&#42 The twilight zones

There are other possibilities where engine use pattern allows. Rather than splash out on harder valve seats, lead replacement fuel or additives, it can be enough to use a soft-seat engine gently. Practical tests show that given mixed use and no caning, such motors can survive the unleaded experience very well. The keynote here is light operation; easy work plus periods of idling. Definitely no towing, hill climbing or continuous high-speed running on unleaded, all of which will very quickly disappear susceptible valve seats.

Another small lifeline exists in the "lead memory" effect. While a motor burns leaded fuel, a thin protective film of lead compounds is laid down on the exhaust valve seats. On switching to unleaded this layer hangs around for a while, lasting for up to 12,000 miles if use is gentle but disappearing progressively faster with increasing thrashing. So a previously-leaded engine used now and again (and then only lightly) can linger for some while on memory alone.

One final big caution. Neither lead replacement petrol nor anti-wear additives are a complete substitute for leaded four-star. Although both will look after valve seats under normal speeds and loads, engines with particularly soft seats or poor local cooling can still suffer if worked really hard by heavy towing, foot-down cruising or, for a static unit, lengthy wide throttle openings. In such cases the only complete fix is to change the valve seats.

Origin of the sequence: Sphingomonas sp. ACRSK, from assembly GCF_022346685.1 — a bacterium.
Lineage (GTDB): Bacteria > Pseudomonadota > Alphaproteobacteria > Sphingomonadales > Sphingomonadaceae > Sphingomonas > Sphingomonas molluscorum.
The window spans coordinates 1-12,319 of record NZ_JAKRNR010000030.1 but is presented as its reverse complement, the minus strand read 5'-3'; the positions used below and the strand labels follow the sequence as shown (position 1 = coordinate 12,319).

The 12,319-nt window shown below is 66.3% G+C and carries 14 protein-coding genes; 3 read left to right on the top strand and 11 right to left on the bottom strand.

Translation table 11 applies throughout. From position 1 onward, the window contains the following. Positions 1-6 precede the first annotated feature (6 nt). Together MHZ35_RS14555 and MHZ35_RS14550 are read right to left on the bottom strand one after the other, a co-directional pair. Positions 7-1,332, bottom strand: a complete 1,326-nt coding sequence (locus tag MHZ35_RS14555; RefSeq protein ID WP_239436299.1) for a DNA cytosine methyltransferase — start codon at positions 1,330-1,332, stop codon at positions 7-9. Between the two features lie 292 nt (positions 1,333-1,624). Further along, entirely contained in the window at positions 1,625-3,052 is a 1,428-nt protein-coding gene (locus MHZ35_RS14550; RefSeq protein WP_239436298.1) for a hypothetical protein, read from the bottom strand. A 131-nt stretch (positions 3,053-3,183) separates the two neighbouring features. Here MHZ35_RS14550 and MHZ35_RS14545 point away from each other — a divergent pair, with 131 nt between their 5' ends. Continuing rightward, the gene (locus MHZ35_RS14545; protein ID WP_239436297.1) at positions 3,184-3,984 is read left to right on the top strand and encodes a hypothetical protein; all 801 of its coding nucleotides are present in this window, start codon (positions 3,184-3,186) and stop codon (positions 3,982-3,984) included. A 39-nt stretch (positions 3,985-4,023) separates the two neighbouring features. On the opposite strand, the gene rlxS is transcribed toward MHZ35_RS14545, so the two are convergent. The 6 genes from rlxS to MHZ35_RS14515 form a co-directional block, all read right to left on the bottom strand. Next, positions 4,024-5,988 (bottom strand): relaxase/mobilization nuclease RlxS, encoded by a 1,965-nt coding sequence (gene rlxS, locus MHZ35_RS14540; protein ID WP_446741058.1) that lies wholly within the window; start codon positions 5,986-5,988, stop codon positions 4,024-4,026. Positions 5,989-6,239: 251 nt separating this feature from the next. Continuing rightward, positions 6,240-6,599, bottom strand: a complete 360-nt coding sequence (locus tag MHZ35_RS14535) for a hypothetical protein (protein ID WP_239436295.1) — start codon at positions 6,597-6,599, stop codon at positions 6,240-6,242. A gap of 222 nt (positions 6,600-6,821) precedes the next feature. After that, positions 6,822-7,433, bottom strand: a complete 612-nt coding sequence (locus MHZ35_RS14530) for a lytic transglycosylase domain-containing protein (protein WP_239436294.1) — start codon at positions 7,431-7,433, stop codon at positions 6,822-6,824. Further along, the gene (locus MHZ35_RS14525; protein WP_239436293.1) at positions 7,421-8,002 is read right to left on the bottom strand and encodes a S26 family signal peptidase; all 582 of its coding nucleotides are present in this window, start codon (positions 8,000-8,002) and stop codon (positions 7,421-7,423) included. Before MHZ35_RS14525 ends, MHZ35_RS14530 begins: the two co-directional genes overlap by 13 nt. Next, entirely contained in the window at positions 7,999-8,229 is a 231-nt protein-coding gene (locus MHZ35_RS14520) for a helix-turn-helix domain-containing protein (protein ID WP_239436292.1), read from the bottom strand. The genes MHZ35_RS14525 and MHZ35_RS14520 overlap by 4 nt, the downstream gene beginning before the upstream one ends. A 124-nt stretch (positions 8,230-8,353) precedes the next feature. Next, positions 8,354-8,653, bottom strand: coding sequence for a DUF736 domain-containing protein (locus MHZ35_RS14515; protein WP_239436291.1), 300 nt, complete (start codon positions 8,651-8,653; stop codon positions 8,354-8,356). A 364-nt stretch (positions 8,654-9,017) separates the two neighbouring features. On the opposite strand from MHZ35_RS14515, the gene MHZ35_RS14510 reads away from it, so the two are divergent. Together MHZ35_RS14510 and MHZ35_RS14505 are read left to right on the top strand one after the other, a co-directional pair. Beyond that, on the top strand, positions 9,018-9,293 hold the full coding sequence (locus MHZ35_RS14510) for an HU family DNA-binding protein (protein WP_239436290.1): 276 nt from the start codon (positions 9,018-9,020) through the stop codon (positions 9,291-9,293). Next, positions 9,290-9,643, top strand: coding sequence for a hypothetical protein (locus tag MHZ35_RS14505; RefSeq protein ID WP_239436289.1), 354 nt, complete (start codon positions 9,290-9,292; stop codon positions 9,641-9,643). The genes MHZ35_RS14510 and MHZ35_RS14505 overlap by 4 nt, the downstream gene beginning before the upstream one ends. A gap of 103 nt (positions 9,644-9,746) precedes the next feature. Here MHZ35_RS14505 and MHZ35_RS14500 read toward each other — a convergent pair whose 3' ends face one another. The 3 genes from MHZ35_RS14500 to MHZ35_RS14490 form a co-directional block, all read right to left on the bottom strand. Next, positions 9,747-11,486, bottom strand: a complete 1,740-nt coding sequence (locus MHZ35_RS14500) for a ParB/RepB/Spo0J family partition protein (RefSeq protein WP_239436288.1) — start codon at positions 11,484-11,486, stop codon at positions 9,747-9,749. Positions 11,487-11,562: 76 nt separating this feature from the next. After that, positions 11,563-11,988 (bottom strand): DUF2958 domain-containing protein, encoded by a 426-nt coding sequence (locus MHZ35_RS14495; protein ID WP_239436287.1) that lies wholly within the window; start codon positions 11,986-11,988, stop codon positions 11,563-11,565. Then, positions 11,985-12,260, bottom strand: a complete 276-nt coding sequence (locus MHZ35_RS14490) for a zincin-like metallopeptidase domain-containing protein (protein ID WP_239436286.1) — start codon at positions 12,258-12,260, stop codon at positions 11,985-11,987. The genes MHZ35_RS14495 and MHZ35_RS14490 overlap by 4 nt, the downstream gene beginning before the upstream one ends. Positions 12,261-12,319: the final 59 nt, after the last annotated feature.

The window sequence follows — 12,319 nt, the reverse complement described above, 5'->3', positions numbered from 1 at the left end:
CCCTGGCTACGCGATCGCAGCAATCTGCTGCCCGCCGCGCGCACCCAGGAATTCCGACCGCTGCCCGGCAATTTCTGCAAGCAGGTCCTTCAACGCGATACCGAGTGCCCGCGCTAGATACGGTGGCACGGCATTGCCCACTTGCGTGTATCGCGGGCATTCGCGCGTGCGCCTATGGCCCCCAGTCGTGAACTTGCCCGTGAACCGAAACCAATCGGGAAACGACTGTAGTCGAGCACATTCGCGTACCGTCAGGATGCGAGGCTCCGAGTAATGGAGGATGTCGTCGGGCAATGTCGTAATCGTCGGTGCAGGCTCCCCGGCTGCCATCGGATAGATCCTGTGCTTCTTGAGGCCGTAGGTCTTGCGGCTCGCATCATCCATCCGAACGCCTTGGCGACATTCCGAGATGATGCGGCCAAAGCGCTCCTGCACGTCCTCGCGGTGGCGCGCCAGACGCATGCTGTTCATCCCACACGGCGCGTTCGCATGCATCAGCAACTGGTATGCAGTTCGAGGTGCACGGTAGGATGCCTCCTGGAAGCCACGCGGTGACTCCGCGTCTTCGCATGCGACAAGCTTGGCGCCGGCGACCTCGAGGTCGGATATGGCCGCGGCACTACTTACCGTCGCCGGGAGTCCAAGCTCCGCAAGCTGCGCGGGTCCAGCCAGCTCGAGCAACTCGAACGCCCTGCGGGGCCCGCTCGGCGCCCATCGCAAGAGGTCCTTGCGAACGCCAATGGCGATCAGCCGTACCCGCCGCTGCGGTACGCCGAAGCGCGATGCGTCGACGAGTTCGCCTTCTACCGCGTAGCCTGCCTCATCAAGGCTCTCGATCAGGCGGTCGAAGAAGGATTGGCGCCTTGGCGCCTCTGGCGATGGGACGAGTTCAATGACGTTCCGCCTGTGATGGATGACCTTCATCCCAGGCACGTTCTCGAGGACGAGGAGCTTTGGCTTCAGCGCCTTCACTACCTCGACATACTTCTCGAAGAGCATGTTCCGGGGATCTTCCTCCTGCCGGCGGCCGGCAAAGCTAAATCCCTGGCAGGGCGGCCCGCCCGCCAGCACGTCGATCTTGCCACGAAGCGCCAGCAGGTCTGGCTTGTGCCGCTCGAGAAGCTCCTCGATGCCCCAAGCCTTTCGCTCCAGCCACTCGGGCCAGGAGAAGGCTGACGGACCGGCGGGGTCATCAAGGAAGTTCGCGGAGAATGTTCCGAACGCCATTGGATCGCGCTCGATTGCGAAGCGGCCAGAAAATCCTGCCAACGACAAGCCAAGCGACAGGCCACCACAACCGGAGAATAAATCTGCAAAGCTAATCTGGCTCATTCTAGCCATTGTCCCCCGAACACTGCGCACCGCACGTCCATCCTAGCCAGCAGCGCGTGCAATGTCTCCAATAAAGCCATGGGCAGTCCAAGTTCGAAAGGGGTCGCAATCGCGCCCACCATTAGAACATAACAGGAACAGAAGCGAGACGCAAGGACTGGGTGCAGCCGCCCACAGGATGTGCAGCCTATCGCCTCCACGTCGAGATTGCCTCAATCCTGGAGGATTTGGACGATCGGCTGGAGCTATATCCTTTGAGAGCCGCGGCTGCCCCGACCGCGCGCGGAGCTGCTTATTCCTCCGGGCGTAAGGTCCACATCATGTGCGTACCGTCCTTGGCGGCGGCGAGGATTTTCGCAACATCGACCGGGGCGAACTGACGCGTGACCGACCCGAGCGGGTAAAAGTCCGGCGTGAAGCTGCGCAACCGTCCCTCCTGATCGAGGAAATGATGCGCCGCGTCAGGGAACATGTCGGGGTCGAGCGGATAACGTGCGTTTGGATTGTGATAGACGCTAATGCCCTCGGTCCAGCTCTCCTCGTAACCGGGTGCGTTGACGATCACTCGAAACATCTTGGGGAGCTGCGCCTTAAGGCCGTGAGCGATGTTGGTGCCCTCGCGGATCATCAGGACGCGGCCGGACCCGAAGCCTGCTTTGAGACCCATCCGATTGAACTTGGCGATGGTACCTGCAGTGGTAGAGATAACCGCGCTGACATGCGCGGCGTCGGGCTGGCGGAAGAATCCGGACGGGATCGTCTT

In the UK, leaded four-star is rated at 97 octane. Ordinary premium unleaded is 95 octane, so cant stand as much engine compression before potentially damaging detonation sets in. Alongside these staples, some outlets supply "Super" unleaded. Rated at 98 octane, this gets its detonation resistance from components other than lead and is safe in any engine requiring the octane value of four-star.

Bore new friends at parties with this – a fuels detonation resistance is judged on a scale of 1-100, corresponding to the percentage of the chemical iso-octane in an iso-octane/heptane mix. Knock point is found by using a variable-compression engine.

The big bang

IF a petrol engine is fed with fuel of too low octane rating, detonation (also called knocking, pinking or pinging) is likely. Imagine a piston rising on the compression stroke. On cue a spark starts the fuel/air mixture burning. If all is well a flame front moves steadily through the combustion chamber, burning the mix progressively and generating a controlled pressure rise in the chamber.